Austria earmarks €400m to subsidise domestic green hydrogen projects, using EU auctions-as-a-service




Central European nation is targeting 1GW of renewable H2 by 2030


Austria looks set to become the second EU member state to offer green hydrogen production subsidies for domestic projects via the bloc’s European Hydrogen Bank (EHB), after the country unveiled plans to make hundreds of millions of euros available for an upcoming auction.


A new draft law, jointly sponsored by the climate ministry (BMK) and the finance ministry , envisages €400m ($432m) for green H2 production in Austria, the BMK said on Tuesday.


The money would be distributed via a competitive auction on the EHB’s auction-as-a-service programme, in which member states can “top-up” existing EU-level auctions with their own funds for domestic projects.


The BMK told Hydrogen Insight that it plans to carry out the auction during the next €2.2bn EHB funding round, which is due to launch in spring this year.


Austria is targeting 1GW of renewable hydrogen production by 2030 as part of its national H2 strategy. It also wants to decarbonise 80% of its carbon-intensive hydrogen use with clean equivalents by the same date.


“Climate-neutral hydrogen plays an important role in our climate and energy goals,” said Austria’s climate minister, Leonore Gewessler. “To ensure that Austria remains competitive in those areas that need hydrogen for their processes or that are difficult to electrify — such as energy-intensive industry and shipping and air traffic — it is important to invest with foresight now.”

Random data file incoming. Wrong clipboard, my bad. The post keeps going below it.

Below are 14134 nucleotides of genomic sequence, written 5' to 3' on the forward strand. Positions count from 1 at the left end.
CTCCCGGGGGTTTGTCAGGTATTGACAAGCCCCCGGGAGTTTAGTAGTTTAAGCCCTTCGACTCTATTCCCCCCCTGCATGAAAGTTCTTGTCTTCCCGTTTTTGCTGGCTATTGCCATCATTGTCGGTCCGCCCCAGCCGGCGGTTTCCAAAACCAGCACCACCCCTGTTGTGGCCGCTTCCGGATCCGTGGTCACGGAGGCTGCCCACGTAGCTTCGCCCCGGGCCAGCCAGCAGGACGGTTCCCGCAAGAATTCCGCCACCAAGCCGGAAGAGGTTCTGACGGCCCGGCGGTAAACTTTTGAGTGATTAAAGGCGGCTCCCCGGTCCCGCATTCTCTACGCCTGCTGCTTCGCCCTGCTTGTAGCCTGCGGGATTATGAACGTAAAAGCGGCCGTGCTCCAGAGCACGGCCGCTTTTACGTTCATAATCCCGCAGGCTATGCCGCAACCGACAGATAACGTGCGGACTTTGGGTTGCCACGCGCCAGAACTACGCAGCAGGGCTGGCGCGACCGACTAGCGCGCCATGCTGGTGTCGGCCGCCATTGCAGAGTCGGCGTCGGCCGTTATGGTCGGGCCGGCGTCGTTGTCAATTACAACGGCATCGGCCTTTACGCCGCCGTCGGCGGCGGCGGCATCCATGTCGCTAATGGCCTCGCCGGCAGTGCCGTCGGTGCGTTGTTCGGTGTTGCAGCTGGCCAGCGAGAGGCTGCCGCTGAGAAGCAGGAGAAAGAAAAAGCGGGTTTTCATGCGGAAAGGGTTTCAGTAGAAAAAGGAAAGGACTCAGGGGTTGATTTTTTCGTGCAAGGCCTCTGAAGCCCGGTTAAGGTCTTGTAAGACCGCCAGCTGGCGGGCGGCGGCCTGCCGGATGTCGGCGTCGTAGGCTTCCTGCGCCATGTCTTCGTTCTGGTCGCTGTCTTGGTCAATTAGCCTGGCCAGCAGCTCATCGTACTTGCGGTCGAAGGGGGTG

The EHB aims to close the gap between the market price of renewable H2 and that of fossil fuel-derived equivalents with at a fixed premium per kilogram of hydrogen produced, determined via an auction process.


Producers of green hydrogen (and its derivatives such as green ammonia and methanol) willing to accept the lowest fixed premium, as well as meeting other criteria, are prioritised for a share of the cash, and winners are granted ten-year grant contracts.


Under the top-up programme, the lowest bids from across the EU — including Austria — would be awarded contracts until the EHB budget is exhausted, then the additional Austria-specific funding would be allocated to the Austrian projects with the next-lowest bids.


The first €800m pilot auction of the EHB, which closed earlier this month, was topped up with €350m from Germany for domestic projects.


Austria is also reportedly in talks with Germany’s green hydrogen subsidy auction scheme, H2Global, to set up its own auction for non-EU imports of renewable hydrogen and its derivatives from international producers.



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